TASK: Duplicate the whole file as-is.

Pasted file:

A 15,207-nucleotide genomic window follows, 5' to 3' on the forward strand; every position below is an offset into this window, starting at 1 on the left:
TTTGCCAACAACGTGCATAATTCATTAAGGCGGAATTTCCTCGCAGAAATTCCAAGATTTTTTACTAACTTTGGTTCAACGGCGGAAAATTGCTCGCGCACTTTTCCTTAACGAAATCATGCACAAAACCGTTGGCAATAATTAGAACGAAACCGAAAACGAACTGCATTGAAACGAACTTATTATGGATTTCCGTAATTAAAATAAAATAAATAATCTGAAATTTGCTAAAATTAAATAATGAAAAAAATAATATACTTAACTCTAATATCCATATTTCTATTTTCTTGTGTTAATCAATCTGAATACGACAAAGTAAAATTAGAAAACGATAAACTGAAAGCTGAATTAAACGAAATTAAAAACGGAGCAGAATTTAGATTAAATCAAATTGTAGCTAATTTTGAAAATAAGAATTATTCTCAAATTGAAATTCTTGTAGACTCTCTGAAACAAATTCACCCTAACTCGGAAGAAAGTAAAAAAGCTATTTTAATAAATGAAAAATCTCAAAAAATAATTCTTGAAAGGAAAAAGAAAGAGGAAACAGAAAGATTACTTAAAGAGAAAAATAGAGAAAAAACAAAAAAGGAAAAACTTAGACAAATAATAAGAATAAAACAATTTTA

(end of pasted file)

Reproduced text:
A 15,207-nucleotide genomic window follows, 5' to 3' on the forward strand; every position below is an offset into this window, starting at 1 on the left:
TTTGCCAACAACGTGCATAATTCATTAAGGCGGAATTTCCTCGCAGAAATTCCAAGATTTTTTACTAACTTTGGTTCAACGGCGGAAAATTGCTCGCGCACTTTTCCTTAACGAAATCATGCACAAAACCGTTGGCAATAATTAGAACGAAACCGAAAACGAACTGCATTGAAACGAACTTATTATGGATTTCCGTAATTAAAATAAAATAAATAATCTGAAATTTGCTAAAATTAAATAATGAAAAAAATAATATACTTAACTCTAATATCCATATTTCTATTTTCTTGTGTTAATCAATCTGAATACGACAAAGTAAAATTAGAAAACGATAAACTGAAAGCTGAATTAAACGAAATTAAAAACGGAGCAGAATTTAGATTAAATCAAATTGTAGCTAATTTTGAAAATAAGAATTATTCTCAAATTGAAATTCTTGTAGACTCTCTGAAACAAATTCACCCTAACTCGGAAGAAAGTAAAAAAGCTATTTTAATAAATGAAAAATCTCAAAAAATAATTCTTGAAAGGAAAAAGAAAGAGGAAACAGAAAGATTACTTAAAGAGAAAAATAGAGAAAAAACAAAAAAGGAAAAACTTAGACAAATAATAAGAATAAAACAATTTTA